Friday, April 16, 2010

Real Solutions for Financial Reform

Doug Holtz-Eakin, economist and former Director of the Congressional Budget Office, shares his thoughts on banking reform.

Real solutions for real problems

The biggest threat to regulatory reform is always the lobbying of the financial services sectors to preserve their status. This time, Congress must rise above the lobbying scrum and deal with three big problems.

First, it must create a firm commitment to a bankruptcy procedure. Using a panel of bankruptcy judges to trigger resolution would be best.

If the Treasury Department, the FDIC or a systemic-risk council decides that traditional bankruptcy could be too disruptive, it should trigger a “speed bankruptcy” — in which equity holders are wiped out and debt is swapped for equity so bondholders become the new owners.

Second, provide consumer protection by building on the experience of the Federal Trade Commission. It has a specialized staff of lawyers and economists who understand the complex nature of credit products. Congress should augment FTC resources and emphasize investigation of true cases of fraudulent and deceptive practices.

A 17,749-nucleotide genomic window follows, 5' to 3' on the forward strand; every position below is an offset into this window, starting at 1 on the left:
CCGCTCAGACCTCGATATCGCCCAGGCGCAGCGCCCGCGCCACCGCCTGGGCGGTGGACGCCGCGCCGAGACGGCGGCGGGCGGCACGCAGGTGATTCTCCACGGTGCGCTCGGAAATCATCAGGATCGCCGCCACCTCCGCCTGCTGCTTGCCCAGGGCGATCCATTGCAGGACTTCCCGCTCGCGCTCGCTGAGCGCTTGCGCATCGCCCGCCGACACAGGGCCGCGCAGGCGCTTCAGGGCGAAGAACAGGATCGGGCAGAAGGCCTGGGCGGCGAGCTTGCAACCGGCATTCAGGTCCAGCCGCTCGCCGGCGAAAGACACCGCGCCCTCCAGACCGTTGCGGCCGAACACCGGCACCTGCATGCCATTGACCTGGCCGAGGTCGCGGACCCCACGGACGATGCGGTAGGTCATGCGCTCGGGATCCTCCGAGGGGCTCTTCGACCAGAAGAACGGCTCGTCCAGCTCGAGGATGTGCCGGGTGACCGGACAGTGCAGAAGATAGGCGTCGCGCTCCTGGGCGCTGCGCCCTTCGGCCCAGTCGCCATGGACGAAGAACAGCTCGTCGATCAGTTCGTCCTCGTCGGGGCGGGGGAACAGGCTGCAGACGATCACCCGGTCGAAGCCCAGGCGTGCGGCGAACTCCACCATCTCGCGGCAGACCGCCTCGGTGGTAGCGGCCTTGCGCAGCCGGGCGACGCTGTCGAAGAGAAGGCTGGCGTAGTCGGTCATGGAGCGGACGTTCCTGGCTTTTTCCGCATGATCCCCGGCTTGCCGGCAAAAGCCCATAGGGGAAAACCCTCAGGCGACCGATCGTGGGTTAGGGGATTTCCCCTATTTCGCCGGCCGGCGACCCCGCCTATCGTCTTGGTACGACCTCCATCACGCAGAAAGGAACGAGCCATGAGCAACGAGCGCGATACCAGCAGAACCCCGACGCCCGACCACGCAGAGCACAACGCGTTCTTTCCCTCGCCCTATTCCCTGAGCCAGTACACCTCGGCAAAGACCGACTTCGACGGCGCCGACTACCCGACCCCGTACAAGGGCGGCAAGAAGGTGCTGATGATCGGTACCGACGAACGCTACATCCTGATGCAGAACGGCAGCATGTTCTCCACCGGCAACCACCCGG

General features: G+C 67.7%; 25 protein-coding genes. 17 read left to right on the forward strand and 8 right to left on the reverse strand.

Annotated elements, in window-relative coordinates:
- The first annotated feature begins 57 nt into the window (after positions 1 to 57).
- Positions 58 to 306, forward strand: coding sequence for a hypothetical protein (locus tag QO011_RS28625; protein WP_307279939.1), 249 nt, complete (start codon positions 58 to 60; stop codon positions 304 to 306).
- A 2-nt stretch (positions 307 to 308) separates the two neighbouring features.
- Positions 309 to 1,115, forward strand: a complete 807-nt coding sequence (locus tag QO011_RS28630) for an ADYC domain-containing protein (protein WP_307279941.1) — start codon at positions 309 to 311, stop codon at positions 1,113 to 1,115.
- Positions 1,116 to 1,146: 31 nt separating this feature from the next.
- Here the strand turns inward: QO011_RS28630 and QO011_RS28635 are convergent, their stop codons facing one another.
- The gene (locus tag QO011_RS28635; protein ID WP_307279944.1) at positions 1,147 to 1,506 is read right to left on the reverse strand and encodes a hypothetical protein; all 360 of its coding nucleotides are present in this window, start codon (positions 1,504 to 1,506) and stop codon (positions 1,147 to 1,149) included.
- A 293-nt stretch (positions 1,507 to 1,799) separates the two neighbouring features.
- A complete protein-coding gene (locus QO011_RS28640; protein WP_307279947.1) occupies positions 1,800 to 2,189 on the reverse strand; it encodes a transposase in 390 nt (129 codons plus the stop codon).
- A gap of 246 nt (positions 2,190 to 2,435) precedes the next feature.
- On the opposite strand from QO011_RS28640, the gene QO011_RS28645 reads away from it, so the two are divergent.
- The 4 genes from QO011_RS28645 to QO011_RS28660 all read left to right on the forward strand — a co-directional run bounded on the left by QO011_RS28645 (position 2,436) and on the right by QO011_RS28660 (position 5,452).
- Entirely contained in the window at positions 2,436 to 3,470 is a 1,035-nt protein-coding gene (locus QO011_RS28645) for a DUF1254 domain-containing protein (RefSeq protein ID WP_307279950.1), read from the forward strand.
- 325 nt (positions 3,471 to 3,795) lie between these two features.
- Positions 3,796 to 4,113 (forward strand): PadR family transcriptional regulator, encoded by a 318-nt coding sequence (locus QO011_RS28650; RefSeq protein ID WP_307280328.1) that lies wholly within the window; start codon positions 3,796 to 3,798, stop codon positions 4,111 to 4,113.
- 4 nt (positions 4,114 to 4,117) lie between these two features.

Third, deal with the housing government-sponsored enterprises. The goal should be steadily to reduce the dependence of the mortgage market on the federal government.

Congress should slim down Fannie Mae and Freddie Mac’s role by removing their affordable housing mission, unwinding the retained portfolios and toughening the regulatory oversight of their guarantee and securitization lines.

I like the way this guy thinks. Now it's up to Congress to pass it, without getting caught up in partisan bickering. I'm not holding my breath.

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